Power of attorney FAQs
We recommend that everyone has a power of attorney in place. It will ensure that your affairs can be managed in the event you do not have capacity to do so. Here we set out the main considerations for anyone making a power of attorney.
What is a power of attorney?
It enables you to appoint the people you trust to look after your affairs if you lose the capacity to do so yourself.
There are different types of power of attorney:
- Ordinary power of attorney – for decisions relating to financial matters, only if you still have mental capacity
- Enduring power of attorney – for decisions relating to financial matters
- Lasting power of attorney – for decisions regarding property and financial affairs, and health and welfare
What are the two types of lasting power of attorney and how do they work?
Lasting power of attorney for property and financial affairs
This relates to any decision that has a financial impact, ranging from paying small bills to potentially selling your property and investing the proceeds. Once registered, the document can be used by your attorneys should you lose capacity. It will enable them to carry out your wishes and access your finances as needed in your best interests.
Lasting power of attorney for health and welfare
This relates to any medical decision, ranging from a particular course of treatment up to the life and death decisions that may have to be made. When dealing with a decision relating to treatment that could mean life or death, the form specifically requires your consent to establish whether you are happy for your attorneys to make these types of decisions.
Is my existing enduring power of attorney sufficient and how is it different to a lasting power of attorney?
If you have an enduring power of attorney made some years ago, this is still valid. However, enduring powers of attorney still need to be registered with the Court of Protection to be used. Unlike lasting powers of attorney, they can only be registered once you lose capacity.
Further, enduring powers of attorney only relate to financial matters and would not cover medical decisions. We therefore recommend anyone with an enduring power of attorney to review the document to ensure it still meets their needs.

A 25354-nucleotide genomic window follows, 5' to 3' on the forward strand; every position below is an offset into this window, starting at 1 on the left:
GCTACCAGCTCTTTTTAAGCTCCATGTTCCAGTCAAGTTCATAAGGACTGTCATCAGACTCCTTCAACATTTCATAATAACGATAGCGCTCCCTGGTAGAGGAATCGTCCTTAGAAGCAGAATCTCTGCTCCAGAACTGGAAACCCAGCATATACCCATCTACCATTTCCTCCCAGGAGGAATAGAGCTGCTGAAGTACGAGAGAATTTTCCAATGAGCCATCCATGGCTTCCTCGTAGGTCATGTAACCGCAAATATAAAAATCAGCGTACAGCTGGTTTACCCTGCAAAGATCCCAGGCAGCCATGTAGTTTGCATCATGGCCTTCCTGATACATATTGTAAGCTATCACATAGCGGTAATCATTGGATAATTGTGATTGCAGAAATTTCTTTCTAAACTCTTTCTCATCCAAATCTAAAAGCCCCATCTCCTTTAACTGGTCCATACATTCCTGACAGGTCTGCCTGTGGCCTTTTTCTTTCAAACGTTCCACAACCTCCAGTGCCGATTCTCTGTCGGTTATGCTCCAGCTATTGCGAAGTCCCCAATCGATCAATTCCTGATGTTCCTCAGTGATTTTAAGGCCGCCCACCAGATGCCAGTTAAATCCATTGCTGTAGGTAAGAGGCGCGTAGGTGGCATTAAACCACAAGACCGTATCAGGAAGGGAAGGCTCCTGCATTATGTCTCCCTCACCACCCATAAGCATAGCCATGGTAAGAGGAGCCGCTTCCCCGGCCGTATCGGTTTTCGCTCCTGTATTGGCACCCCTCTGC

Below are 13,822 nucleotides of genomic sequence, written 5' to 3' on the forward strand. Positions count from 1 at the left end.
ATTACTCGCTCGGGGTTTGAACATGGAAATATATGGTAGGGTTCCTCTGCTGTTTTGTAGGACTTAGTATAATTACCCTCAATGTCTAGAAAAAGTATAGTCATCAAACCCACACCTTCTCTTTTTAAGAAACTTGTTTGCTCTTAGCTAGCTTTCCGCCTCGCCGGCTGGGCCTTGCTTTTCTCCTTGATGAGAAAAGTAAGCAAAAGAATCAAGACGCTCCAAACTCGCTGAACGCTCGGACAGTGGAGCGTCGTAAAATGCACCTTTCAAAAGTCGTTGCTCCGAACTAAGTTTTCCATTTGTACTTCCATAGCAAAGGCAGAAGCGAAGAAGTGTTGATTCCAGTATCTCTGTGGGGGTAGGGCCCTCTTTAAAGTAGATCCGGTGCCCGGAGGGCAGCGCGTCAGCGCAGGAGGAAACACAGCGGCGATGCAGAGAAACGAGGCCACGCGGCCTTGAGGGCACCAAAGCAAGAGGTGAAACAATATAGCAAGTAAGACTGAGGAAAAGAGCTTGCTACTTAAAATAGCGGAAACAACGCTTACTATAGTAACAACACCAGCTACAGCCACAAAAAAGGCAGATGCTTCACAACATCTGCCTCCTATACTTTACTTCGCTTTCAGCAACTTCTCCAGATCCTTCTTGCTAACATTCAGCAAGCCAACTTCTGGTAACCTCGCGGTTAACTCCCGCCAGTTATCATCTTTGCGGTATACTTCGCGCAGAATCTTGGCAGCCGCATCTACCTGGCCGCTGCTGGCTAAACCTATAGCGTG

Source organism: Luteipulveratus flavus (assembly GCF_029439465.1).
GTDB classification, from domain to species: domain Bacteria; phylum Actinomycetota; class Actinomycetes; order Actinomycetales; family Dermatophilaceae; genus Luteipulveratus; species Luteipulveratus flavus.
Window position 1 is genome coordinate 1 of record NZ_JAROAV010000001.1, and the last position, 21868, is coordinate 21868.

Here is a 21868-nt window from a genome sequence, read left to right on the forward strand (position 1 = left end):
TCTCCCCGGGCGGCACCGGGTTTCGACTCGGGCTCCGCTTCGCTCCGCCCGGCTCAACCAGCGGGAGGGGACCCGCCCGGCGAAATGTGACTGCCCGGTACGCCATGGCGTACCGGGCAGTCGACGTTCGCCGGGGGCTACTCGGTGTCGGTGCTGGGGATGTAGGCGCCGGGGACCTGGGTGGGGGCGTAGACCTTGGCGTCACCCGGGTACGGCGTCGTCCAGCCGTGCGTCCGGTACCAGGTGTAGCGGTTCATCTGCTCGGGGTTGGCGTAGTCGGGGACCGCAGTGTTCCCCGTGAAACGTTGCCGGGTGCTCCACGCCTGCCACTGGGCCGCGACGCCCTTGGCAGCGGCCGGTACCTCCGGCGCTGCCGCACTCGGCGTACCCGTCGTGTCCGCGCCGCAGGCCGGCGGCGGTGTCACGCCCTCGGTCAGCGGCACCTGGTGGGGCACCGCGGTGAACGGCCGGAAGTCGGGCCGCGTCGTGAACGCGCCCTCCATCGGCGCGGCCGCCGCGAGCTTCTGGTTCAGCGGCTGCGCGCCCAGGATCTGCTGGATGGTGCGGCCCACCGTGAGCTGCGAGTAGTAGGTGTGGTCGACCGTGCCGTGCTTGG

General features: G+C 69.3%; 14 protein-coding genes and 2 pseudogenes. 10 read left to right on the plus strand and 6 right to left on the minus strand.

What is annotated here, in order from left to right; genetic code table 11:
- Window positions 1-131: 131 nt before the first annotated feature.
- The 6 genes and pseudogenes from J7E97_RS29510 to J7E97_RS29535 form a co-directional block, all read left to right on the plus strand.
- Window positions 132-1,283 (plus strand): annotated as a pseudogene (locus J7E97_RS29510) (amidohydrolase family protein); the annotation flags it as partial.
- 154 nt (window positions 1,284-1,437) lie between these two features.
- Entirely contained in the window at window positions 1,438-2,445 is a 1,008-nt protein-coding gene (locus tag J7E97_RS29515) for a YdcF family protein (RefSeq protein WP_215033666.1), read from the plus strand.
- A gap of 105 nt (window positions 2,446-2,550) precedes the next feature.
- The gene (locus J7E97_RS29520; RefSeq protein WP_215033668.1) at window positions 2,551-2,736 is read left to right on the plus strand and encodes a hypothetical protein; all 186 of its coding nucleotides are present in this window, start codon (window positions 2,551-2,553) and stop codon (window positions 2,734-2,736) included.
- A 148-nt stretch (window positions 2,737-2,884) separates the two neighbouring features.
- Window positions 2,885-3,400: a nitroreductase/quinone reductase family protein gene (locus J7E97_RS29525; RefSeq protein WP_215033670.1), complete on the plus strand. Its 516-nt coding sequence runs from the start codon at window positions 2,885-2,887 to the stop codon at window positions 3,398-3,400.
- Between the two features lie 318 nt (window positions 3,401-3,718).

Who can I appoint and how many attorneys can I have?
The most important decision when making a power of attorney is who you appoint. It is essential that you trust them implicitly to follow your wishes and make decisions in your best interests.
You can appoint up to four attorneys and they can act either together, or both together and separately. Should you appoint more than one person, it is practical to consider whether your attorneys will be able to work well together. Alternatively if you appoint one attorney, then you name replacement attorneys to act as a ‘back up’. This is in case anything happens to the first person you have appointed.
Why is it so important that I have a power of attorney – won’t my family be able to do it anyway?
If you don’t have a power of attorney, your family are not automatically entitled to make decisions on your behalf. They have no legal authority to manage your finances to pay your bills and cannot speak to the doctor to make decisions about your care. The only way they can do this, is to be formally appointed as your attorney.
What happens if I don’t have a power of attorney?
If you lose capacity, people can only make decisions on your behalf if they have a Deputyship Order. This means they must make a formal application to the Court of Protection to be appointed. This process can take approximately one year and is stressful and costly to your family members.
How long does it take to make a power of attorney?
The completion of the forms can be completed in a matter of weeks. However, the document must be registered with the Court of Protection before it can be used. This process can take approximately 12 weeks.
Do I need to update my power of attorney?
We recommend you review your power of attorney every five years or whenever a major event occurs in your life to check whether the document is still appropriate or requires revision.
When does a power of attorney start?
The document is legally valid once signed by you. However, it then needs to be signed by your attorneys and registered before the document can be used.
How long does a power of attorney last?
The document remains valid and usable until you revoke it or you pass away.
Can I cancel my power of attorney?
It is possible to revoke your power of attorney at any time provided you have capacity to do so.
Can a power of attorney change a will?
No, a power of attorney cannot change a will.
What is a power of attorney for business?
If you have an interest in a business, then a power of attorney can be used to enable your attorneys to manage your business affairs whilst you do not have the capacity to do so.
Do I need a solicitor to create a power of attorney?
We recommend you instruct a solicitor to prepare a power of attorney for you. Whilst you are able to do it independently, it is possible to make errors in drafting the document that substantially limit its effectiveness or even render it useless in some situations. This isn’t usually discovered until it’s too late and you have already lost capacity, meaning it cannot be fixed. Instead, your family member may have to then go through the gruelling deputyship process mentioned above.
How can we help?
Contact us and we’ll make sure the right legal advisor gets back to you to discuss your needs and how we can assist for no initial charge.